Introduction to Crypto-terminologies
Cryptography is an important aspect when we deal with network security. ‘Crypto’ means secret or hidden. Cryptography is the science of secret writing with the intention of keeping the data secret. Cryptanalysis, on the other hand, is the science or sometimes the art of breaking cryptosystems. Both terms are a subset of what is called Cryptology.
Classification: The flowchart depicts that cryptology is only one of the factors involved in securing networks. Cryptology refers to the study of codes, which involves both writing (cryptography) and solving (cryptanalysis) them. Below is a classification of the crypto terminologies and their various types.
Cryptography is classified into symmetric cryptography and asymmetric cryptography. Below are the description of these types.
- Symmetric key cryptography – It involves the usage of one secret key along with encryption and decryption algorithms which help in securing the contents of the message. The strength of symmetric key cryptography depends upon the number of key bits. It is relatively faster than asymmetric key cryptography. There arises a key distribution problem as the key has to be transferred from the sender to the receiver through a secure channel.
- Asymmetric key cryptography: It is also known as public-key cryptography because it involves the usage of a public key along with the secret key. It solves the problem of key distribution as both parties use different keys for encryption/decryption. It is not feasible to use for decrypting bulk messages as it is very slow compared to symmetric key cryptography.
- Hashing: It involves taking the plain text and converting it to a hash value of fixed size by a hash function. This process ensures the integrity of the message as the hash value on both, the sender’s and receiver’s sides should match if the message is unaltered.
Difference between Hash functions, Symmetric, and Asymmetric algorithms:
|Feature||Hash functions||Symmetric algorithms||Asymmetric algorithms|
|Number of Keys||0||1||2|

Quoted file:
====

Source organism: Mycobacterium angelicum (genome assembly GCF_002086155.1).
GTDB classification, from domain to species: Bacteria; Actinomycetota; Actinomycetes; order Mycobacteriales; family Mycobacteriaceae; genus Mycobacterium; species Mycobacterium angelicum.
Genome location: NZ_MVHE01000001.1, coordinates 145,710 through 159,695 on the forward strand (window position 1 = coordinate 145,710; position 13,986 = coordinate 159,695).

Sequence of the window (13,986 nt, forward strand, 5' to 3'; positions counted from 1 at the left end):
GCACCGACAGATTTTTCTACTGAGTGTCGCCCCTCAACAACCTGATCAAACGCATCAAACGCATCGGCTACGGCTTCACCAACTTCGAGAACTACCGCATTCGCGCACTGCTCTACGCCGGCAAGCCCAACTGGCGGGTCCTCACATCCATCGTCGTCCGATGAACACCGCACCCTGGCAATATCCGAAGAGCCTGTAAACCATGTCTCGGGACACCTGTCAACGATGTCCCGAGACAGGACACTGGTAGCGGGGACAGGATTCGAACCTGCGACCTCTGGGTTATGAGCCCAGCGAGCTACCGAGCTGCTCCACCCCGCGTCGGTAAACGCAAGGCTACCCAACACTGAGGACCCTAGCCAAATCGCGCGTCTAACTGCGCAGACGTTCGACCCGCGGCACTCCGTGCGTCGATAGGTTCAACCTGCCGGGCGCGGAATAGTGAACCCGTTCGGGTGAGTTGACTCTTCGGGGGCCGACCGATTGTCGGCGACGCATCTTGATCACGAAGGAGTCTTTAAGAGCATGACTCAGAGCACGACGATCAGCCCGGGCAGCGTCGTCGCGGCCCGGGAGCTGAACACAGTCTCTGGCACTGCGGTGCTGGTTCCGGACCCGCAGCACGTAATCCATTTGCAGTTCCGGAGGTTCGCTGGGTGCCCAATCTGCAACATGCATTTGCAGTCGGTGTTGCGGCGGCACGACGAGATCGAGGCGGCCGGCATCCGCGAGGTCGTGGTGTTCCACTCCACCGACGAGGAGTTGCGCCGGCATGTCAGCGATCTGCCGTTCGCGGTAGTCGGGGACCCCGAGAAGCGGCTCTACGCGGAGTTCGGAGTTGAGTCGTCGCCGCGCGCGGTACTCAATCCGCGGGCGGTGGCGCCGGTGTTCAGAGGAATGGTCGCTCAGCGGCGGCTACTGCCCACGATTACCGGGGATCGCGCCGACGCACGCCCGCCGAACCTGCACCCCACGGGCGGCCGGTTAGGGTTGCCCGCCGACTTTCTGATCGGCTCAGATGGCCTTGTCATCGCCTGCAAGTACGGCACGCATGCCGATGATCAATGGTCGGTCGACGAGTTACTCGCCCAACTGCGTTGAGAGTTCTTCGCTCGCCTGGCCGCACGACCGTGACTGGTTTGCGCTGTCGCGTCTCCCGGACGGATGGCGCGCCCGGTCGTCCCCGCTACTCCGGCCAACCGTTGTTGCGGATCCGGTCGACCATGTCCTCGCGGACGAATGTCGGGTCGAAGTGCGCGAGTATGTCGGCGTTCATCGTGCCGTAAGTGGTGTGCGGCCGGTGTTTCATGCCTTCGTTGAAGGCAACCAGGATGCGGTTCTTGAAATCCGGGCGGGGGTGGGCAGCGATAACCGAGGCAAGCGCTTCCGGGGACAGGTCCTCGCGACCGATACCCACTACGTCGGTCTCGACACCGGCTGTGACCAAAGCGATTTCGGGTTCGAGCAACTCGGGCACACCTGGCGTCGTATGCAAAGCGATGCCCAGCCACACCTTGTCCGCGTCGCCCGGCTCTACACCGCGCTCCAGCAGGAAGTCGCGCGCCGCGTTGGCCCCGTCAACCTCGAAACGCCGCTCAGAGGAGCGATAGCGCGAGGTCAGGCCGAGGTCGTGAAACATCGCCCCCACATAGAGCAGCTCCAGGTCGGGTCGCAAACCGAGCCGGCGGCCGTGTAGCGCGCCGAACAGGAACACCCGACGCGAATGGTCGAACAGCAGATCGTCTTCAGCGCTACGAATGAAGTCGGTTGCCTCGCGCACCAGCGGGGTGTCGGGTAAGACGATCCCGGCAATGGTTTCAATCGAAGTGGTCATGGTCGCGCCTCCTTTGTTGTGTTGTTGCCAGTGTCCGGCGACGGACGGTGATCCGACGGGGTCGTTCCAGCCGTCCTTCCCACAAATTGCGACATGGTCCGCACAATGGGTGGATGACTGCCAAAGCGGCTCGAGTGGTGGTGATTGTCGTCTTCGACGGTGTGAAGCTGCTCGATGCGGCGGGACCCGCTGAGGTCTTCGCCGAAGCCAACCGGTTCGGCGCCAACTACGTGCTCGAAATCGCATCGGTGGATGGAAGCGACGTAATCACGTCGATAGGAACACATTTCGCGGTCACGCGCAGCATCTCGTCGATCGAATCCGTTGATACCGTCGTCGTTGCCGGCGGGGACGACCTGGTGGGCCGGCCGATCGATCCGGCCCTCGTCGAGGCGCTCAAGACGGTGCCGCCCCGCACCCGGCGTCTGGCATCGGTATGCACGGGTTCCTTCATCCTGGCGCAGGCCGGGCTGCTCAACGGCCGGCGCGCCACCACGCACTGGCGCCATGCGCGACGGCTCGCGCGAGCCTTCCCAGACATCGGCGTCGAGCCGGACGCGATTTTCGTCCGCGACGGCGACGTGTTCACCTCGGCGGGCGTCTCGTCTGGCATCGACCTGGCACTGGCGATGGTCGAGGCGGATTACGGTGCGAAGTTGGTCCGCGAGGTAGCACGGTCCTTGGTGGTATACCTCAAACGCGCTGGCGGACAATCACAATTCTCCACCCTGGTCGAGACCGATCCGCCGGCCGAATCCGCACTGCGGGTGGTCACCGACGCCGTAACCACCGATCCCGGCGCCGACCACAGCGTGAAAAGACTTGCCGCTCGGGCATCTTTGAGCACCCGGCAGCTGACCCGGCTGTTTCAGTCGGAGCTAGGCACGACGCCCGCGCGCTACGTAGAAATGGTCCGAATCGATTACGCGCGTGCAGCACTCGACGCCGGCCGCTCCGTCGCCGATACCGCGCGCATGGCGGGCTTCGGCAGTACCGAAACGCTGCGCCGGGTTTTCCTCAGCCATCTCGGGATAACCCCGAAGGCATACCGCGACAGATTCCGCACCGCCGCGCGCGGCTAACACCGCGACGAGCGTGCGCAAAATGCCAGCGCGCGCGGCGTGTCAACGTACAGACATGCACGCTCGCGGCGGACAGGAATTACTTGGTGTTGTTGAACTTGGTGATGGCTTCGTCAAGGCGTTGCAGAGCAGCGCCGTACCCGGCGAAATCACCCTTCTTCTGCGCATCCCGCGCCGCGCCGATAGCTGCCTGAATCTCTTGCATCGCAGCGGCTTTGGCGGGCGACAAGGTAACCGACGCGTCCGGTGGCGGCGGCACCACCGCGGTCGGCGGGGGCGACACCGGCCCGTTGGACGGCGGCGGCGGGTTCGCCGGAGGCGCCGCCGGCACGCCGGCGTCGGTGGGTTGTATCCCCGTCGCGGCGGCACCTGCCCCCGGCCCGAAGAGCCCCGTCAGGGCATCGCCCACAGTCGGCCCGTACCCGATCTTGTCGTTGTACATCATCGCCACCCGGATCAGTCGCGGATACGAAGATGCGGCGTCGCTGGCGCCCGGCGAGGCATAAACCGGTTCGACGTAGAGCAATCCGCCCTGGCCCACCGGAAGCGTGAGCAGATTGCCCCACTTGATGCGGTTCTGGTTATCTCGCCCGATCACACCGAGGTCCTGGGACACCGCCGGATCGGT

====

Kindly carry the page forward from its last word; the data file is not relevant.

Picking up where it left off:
|Length of keys recommended by NIST||256 bits||128 bits||2048 bits|
|Example||SHA-256, SHA3-256, SHA-512||AES or 3DES||RSA, DSA, ECC|
- Classical attacks: It can be divided into:
a) Mathematical analysis: It’s a type of attack that takes advantage of structural flaws in a specific algorithm.
b) Brute-force attacks: The attacker uses a Brute Force Attack (BFA) to try all potential keys in order to figure out the key. If the key is long, the attack will take a long time to execute. Brute-force attacks run the encryption algorithm for all possible cases of the keys until a match is found. The encryption algorithm is treated as a black box. Analytical attacks are those attacks that focus on breaking the cryptosystem by analyzing the internal structure of the encryption algorithm.
- Social Engineering attack: It is something that is dependent on the human factor. Tricking someone to reveal their passwords to the attacker or allowing access to the restricted area comes under this attack. People should be cautious when revealing their passwords to any third party which is not trusted.
- Implementation attacks: Implementation attacks such as side-channel analysis can be used to obtain a secret key. They are relevant in cases where the attacker can obtain physical access to the cryptosystem.
- Precision: Crypto-terminologies provide precise and well-defined terms and concepts that help to ensure a clear understanding of the underlying principles of cryptography.
- Standardization: Crypto-terminologies help to standardize the language used in cryptography, which can help to reduce confusion and promote interoperability between different cryptographic systems.
- Clarity: Crypto-terminologies help to promote clarity and accuracy in communication about cryptography, which can help to improve the effectiveness of security measures.
- Consistency: Crypto-terminologies help to ensure consistency in the use of cryptographic concepts and techniques, which can help to reduce the risk of errors or misunderstandings.
- Complexity: Crypto-terminologies can be complex and difficult to understand, which can be a barrier to effective communication about cryptography.
- Jargon: Crypto-terminologies can be viewed as jargon by those who are not familiar with the terminology, which can lead to confusion and miscommunication.
- Obfuscation: Crypto-terminologies can be used to obfuscate the true nature of cryptographic techniques, which can be a concern in situations where transparency and openness are important.
- Accessibility: Crypto-terminologies may be inaccessible to those who are not experts in the field, which can limit the ability of non-experts to understand and contribute to discussions about cryptography.